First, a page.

Even in the midst of your own pain, you can point your kids to Jesus. You have the opportunity to show them Who will provide true hope. In our home, we have a saying we repeat during difficult times: “We dare to thank you, God, for the opportunity to trust you more.”*

You can teach your children that, in the midst of life’s darkest moments, we can turn to God and trust Him for the outcome. He is our hope.

May the God of hope fill you with all joy and peace in believing, so that by the power of the Holy Spirit you may abound in hope.
Romans 15:13

No one wishes for hardship in our children’s lives, especially one that we may have caused. But we can help our kids respond to life’s challenges with godly wisdom, especially while we choose to do so ourselves.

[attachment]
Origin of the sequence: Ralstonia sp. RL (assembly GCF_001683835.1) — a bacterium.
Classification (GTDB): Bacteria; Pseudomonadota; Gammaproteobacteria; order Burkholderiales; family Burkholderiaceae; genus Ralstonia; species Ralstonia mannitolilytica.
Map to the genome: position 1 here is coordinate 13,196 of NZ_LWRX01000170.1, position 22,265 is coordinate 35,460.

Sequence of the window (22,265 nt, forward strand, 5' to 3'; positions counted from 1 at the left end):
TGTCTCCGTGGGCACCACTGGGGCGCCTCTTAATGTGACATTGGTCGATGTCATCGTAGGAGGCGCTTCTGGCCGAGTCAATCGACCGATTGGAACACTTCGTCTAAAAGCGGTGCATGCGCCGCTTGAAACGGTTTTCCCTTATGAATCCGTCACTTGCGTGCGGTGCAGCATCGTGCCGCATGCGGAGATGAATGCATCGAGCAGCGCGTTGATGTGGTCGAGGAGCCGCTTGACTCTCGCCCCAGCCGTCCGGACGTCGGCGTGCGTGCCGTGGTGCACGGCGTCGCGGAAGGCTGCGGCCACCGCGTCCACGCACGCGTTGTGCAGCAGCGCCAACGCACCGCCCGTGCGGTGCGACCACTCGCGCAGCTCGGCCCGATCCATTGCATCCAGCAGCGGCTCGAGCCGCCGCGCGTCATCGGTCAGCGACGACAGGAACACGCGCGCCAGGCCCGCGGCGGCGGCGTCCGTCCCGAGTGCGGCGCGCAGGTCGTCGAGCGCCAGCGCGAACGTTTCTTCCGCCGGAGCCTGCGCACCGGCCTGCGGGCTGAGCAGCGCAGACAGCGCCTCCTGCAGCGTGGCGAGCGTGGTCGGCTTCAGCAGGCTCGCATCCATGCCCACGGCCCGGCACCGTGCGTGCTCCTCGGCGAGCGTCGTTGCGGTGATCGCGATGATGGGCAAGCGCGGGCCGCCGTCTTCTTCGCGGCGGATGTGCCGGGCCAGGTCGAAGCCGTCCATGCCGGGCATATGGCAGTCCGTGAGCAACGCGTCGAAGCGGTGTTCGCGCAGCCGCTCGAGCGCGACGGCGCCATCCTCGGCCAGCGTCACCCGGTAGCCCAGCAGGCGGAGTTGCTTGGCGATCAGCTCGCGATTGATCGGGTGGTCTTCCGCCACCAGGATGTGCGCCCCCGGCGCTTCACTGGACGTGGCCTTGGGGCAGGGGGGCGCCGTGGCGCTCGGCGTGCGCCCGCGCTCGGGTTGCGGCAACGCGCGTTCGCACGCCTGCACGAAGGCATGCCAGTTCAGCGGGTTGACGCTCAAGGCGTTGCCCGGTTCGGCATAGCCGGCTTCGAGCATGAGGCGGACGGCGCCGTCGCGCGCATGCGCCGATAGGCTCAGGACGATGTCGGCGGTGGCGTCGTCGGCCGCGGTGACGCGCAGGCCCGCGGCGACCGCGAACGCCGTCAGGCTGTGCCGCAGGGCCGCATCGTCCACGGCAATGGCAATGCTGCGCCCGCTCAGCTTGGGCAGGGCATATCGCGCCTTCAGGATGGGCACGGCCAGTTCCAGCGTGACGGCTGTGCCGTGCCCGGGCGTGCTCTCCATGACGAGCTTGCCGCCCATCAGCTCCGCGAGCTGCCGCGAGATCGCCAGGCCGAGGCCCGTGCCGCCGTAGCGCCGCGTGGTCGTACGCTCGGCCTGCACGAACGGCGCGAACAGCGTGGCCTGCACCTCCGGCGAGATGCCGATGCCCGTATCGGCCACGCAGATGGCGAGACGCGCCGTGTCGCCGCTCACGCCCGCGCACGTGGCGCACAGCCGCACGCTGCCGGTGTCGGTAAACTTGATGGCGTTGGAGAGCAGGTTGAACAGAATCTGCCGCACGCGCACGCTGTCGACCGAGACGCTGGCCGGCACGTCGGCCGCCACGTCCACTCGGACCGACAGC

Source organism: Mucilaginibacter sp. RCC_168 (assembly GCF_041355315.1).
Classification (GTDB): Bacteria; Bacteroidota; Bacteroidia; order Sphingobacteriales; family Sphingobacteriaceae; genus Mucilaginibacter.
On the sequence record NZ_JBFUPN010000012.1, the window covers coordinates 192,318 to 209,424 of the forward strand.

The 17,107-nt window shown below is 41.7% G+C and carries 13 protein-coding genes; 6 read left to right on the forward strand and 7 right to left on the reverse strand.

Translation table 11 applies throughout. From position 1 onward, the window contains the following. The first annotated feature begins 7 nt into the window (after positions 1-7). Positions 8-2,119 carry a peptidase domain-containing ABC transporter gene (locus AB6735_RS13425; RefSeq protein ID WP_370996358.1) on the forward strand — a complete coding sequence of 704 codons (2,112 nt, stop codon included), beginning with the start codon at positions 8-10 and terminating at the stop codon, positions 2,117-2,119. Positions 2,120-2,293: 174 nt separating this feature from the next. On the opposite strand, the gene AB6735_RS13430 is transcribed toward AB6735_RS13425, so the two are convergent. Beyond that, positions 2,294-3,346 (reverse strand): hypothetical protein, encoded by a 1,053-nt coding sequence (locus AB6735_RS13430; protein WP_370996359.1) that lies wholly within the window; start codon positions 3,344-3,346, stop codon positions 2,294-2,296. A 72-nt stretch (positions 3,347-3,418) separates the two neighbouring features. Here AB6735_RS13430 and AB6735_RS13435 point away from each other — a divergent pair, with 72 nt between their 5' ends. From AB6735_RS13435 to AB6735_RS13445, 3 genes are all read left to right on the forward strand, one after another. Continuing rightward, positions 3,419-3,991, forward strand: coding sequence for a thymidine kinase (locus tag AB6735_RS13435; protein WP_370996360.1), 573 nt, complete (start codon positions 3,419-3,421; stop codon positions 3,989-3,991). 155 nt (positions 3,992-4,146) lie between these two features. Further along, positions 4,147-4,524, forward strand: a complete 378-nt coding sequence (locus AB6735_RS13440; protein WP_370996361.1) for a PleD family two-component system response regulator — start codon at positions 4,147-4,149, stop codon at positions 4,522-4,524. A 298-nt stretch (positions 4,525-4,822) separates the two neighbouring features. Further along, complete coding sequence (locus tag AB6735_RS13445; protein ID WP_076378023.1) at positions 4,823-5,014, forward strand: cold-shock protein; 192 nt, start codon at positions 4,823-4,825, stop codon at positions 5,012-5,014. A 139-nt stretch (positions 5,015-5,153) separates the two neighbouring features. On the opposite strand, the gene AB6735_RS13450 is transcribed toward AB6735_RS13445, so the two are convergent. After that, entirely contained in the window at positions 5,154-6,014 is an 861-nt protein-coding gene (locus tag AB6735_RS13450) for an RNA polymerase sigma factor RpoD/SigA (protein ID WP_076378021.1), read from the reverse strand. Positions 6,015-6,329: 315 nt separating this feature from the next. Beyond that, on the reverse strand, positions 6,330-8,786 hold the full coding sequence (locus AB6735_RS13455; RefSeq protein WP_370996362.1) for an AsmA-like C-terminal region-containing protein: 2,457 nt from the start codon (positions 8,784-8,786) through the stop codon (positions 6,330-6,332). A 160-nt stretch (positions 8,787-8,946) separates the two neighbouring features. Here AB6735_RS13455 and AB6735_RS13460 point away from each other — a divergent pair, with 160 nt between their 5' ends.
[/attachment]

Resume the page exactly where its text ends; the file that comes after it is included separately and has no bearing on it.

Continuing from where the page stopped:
We are praying for you and your family to heal and grow through the process of navigating the aftermath of infidelity. May God guide you and protect you and your children as you journey from hurt to hope.

*Thank you to our counselor for providing this statement.


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Side By Side Music, Inc is registered as a 501(c)3 Non-profit organization by the IRS.

Side By Side guides marriages divided by infidelity to journey from hurt to hope.